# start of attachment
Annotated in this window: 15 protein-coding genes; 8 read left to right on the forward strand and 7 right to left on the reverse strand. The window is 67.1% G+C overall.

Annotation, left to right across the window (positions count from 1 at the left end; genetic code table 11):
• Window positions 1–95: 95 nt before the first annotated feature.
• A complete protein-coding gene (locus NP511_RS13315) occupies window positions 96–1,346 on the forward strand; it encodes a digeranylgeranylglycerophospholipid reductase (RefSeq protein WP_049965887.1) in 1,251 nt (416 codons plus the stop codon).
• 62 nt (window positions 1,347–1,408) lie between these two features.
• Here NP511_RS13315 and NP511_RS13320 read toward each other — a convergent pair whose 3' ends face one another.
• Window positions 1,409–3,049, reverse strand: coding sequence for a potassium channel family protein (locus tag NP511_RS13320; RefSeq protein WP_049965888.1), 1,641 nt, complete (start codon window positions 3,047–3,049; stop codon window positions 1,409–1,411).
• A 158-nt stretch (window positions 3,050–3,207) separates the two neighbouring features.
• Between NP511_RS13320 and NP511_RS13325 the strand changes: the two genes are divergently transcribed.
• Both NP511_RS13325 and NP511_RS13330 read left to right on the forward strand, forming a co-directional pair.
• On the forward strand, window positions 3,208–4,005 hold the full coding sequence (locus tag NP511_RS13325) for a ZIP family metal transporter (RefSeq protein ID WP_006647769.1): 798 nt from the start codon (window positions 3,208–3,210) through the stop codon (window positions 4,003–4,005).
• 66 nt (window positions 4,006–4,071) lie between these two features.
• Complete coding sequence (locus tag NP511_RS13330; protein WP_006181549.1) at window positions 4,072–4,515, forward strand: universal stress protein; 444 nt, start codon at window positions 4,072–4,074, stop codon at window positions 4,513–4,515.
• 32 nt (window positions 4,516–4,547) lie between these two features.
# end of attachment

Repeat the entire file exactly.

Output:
Annotated in this window: 15 protein-coding genes; 8 read left to right on the forward strand and 7 right to left on the reverse strand. The window is 67.1% G+C overall.

Annotation, left to right across the window (positions count from 1 at the left end; genetic code table 11):
• Window positions 1–95: 95 nt before the first annotated feature.
• A complete protein-coding gene (locus NP511_RS13315) occupies window positions 96–1,346 on the forward strand; it encodes a digeranylgeranylglycerophospholipid reductase (RefSeq protein WP_049965887.1) in 1,251 nt (416 codons plus the stop codon).
• 62 nt (window positions 1,347–1,408) lie between these two features.
• Here NP511_RS13315 and NP511_RS13320 read toward each other — a convergent pair whose 3' ends face one another.
• Window positions 1,409–3,049, reverse strand: coding sequence for a potassium channel family protein (locus tag NP511_RS13320; RefSeq protein WP_049965888.1), 1,641 nt, complete (start codon window positions 3,047–3,049; stop codon window positions 1,409–1,411).
• A 158-nt stretch (window positions 3,050–3,207) separates the two neighbouring features.
• Between NP511_RS13320 and NP511_RS13325 the strand changes: the two genes are divergently transcribed.
• Both NP511_RS13325 and NP511_RS13330 read left to right on the forward strand, forming a co-directional pair.
• On the forward strand, window positions 3,208–4,005 hold the full coding sequence (locus tag NP511_RS13325) for a ZIP family metal transporter (RefSeq protein ID WP_006647769.1): 798 nt from the start codon (window positions 3,208–3,210) through the stop codon (window positions 4,003–4,005).
• 66 nt (window positions 4,006–4,071) lie between these two features.
• Complete coding sequence (locus tag NP511_RS13330; protein WP_006181549.1) at window positions 4,072–4,515, forward strand: universal stress protein; 444 nt, start codon at window positions 4,072–4,074, stop codon at window positions 4,513–4,515.
• 32 nt (window positions 4,516–4,547) lie between these two features.